This set is not just that one trick-shot though, it is a living organism that Hulot has to manipulate to keep people happy. In order to make a caged bird sing it’s morning song, he has to manipulate one of his windows so it reflects a beam of sun onto the animal – only then will it start its song. And every day upon departure he provides the girl on the bottom floor with candy or a kind word (by the end of the film she’s grown from a tween to an adolescent while his nephew never seemed to age at all – time does strange things in Hulot’s world). Hulot is always leaving the apartment to pick up Gérard from school. Gérard is a cooped up kid who has found an escape with his ne’er do well uncle and a group of prankster kids. Their favorite routine is to wait for a pedestrian to walk near a lamp post, whistle as if calling them and betting on whether they will run into the post.
Eventually though, Hulot has to take the boy home, and the construction of that home is one of Tati’s great achievements, a totem to conspicuous consumption without a thought to functionality. And Tati uses sound design to activate multiple levels of the screen space. In one segment Madame Arpel is complimenting a neighbor on her hat in the foreground, while in the background Gérard is cleaning his shoes on the welcome mat, that scraping sound nearly blotting out his mother’s conversation. Everything in a Tati frame matters, there is no centering character. While your eye automatically drifts to Hulot, since Tati is such a master of pantomime, he often wanders out of frame, so you are forced to find other jokes – like the two circular windows that look like eyelid-less eyes, or the great sucking sound of the fish fountain, which Madame Arpel turns on and off depending on the importance of the guest. There is a whole rhythm to the house’s apparatus, the fountain “sucking,” the front door buzz, the soft “thunk” of a glass door closing, one might be able to map the comings and goings of each character just based on the sound design.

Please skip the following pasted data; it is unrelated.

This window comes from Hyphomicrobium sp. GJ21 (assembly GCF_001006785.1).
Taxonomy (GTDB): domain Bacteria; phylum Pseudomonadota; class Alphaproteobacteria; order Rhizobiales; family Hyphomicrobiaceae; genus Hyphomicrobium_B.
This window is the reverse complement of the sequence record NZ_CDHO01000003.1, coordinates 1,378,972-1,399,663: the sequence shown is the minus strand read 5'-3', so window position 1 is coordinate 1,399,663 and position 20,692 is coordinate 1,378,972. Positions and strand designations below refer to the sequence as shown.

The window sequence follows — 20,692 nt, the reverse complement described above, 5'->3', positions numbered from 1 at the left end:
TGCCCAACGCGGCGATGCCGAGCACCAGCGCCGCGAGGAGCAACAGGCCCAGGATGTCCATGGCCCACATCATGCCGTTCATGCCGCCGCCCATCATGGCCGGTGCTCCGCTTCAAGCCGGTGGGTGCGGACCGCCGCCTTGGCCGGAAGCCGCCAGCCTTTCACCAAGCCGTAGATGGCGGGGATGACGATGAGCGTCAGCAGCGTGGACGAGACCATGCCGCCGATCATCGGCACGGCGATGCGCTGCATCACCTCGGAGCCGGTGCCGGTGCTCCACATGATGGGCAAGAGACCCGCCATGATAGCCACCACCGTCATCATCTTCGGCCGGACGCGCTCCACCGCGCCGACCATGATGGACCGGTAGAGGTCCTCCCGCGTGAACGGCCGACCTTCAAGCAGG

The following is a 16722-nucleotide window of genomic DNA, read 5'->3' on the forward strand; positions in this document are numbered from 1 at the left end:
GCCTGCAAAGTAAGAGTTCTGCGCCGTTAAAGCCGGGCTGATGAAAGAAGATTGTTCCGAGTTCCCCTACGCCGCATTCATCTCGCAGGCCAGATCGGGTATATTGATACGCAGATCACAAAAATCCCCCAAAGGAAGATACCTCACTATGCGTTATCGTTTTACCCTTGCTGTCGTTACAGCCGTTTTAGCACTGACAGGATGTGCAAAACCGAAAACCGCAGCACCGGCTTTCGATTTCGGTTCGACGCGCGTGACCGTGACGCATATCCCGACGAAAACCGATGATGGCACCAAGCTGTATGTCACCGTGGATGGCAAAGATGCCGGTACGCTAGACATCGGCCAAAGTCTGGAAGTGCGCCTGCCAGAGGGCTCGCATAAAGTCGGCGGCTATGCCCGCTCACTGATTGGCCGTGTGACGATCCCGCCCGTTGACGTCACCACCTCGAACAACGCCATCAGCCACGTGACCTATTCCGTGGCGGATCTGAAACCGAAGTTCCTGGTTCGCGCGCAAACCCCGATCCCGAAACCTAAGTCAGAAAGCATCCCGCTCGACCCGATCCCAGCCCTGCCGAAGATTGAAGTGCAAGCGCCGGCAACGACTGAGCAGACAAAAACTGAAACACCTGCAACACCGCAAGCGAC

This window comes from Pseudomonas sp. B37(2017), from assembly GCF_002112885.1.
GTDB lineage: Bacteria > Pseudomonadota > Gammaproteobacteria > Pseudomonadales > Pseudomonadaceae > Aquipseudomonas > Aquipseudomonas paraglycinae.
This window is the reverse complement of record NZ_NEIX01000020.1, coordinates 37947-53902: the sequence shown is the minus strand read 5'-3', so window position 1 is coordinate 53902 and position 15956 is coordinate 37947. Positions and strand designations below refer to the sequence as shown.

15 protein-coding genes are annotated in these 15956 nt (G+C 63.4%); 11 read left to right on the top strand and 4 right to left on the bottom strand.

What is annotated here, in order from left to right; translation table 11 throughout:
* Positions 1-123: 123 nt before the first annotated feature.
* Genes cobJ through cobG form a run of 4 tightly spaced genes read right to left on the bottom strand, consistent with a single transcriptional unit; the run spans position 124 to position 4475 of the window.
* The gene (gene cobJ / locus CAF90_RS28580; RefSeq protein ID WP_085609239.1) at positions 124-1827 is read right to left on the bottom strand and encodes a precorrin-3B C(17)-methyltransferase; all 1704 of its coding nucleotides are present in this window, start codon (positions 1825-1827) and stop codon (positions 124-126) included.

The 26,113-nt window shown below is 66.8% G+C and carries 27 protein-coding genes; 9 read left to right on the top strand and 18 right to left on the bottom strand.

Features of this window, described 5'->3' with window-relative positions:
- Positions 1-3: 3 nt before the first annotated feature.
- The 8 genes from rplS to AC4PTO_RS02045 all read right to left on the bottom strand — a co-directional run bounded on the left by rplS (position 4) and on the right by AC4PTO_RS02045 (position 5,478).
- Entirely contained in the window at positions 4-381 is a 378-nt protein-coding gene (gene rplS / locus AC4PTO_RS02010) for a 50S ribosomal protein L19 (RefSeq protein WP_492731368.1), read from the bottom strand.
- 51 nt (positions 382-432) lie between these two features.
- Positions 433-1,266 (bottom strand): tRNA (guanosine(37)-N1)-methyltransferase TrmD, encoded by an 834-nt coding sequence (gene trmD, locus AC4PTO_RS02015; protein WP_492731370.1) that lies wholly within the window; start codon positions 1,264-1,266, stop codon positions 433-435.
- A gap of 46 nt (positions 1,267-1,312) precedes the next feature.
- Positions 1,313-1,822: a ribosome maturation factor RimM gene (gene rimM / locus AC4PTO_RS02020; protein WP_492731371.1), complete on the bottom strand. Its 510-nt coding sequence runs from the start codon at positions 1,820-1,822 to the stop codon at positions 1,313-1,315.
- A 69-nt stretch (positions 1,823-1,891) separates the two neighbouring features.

Needless to say when they have a dinner party Hulot starts breaking down the Arpel’s much sought-after order. He does the same at the rubber hose factory they get him a job at – the hose ends up looking like sausage, the disposal of which is an adventure on its own. There are so many visual gags, layered into each intricately arrayed sequence, it’s almost enough to be distracted by the solitude of it all. For while Hulot was the center of Monsieur Hulot’s Holiday, here he seems more peripheral, his final expulsion a natural extension of the plot. The final images, rather touching ones, find Charles and his son Gérard ultimately bonding over the lamp post prank. What had been a completely combative relationship has softened in a shared bond over slapstick violence. But Hulot is gone, and they don’t miss him.